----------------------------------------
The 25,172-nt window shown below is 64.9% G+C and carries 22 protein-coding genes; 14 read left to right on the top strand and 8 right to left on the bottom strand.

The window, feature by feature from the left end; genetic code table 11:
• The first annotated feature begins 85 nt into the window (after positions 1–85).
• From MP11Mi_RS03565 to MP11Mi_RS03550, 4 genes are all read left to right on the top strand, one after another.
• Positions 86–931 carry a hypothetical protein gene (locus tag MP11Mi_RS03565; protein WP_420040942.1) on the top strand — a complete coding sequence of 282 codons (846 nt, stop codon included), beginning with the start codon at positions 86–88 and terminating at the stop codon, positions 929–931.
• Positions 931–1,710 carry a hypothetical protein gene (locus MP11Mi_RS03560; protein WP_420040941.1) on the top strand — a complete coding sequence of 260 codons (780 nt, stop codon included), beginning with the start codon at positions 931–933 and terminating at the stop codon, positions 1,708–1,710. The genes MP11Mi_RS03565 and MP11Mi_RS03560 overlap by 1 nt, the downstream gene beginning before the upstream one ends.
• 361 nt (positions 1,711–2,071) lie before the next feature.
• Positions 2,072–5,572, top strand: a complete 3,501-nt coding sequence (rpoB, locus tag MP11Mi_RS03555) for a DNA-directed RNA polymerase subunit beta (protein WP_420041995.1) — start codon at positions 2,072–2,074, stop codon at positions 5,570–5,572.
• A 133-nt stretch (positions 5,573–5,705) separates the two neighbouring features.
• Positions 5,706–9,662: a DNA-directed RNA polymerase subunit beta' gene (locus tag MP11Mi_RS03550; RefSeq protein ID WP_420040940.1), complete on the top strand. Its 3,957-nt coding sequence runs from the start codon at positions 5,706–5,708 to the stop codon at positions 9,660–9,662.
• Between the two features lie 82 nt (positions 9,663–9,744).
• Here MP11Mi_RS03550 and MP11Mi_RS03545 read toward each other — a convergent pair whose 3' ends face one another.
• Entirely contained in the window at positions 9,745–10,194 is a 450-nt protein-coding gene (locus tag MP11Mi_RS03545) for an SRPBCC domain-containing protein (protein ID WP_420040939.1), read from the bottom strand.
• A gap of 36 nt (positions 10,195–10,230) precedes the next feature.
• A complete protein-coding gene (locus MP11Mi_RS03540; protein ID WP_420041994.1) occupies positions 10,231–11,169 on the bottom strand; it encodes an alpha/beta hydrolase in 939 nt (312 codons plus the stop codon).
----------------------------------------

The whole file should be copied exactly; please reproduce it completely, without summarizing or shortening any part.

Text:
The 25,172-nt window shown below is 64.9% G+C and carries 22 protein-coding genes; 14 read left to right on the top strand and 8 right to left on the bottom strand.

The window, feature by feature from the left end; genetic code table 11:
• The first annotated feature begins 85 nt into the window (after positions 1–85).
• From MP11Mi_RS03565 to MP11Mi_RS03550, 4 genes are all read left to right on the top strand, one after another.
• Positions 86–931 carry a hypothetical protein gene (locus tag MP11Mi_RS03565; protein WP_420040942.1) on the top strand — a complete coding sequence of 282 codons (846 nt, stop codon included), beginning with the start codon at positions 86–88 and terminating at the stop codon, positions 929–931.
• Positions 931–1,710 carry a hypothetical protein gene (locus MP11Mi_RS03560; protein WP_420040941.1) on the top strand — a complete coding sequence of 260 codons (780 nt, stop codon included), beginning with the start codon at positions 931–933 and terminating at the stop codon, positions 1,708–1,710. The genes MP11Mi_RS03565 and MP11Mi_RS03560 overlap by 1 nt, the downstream gene beginning before the upstream one ends.
• 361 nt (positions 1,711–2,071) lie before the next feature.
• Positions 2,072–5,572, top strand: a complete 3,501-nt coding sequence (rpoB, locus tag MP11Mi_RS03555) for a DNA-directed RNA polymerase subunit beta (protein WP_420041995.1) — start codon at positions 2,072–2,074, stop codon at positions 5,570–5,572.
• A 133-nt stretch (positions 5,573–5,705) separates the two neighbouring features.
• Positions 5,706–9,662: a DNA-directed RNA polymerase subunit beta' gene (locus tag MP11Mi_RS03550; RefSeq protein ID WP_420040940.1), complete on the top strand. Its 3,957-nt coding sequence runs from the start codon at positions 5,706–5,708 to the stop codon at positions 9,660–9,662.
• Between the two features lie 82 nt (positions 9,663–9,744).
• Here MP11Mi_RS03550 and MP11Mi_RS03545 read toward each other — a convergent pair whose 3' ends face one another.
• Entirely contained in the window at positions 9,745–10,194 is a 450-nt protein-coding gene (locus tag MP11Mi_RS03545) for an SRPBCC domain-containing protein (protein ID WP_420040939.1), read from the bottom strand.
• A gap of 36 nt (positions 10,195–10,230) precedes the next feature.
• A complete protein-coding gene (locus MP11Mi_RS03540; protein ID WP_420041994.1) occupies positions 10,231–11,169 on the bottom strand; it encodes an alpha/beta hydrolase in 939 nt (312 codons plus the stop codon).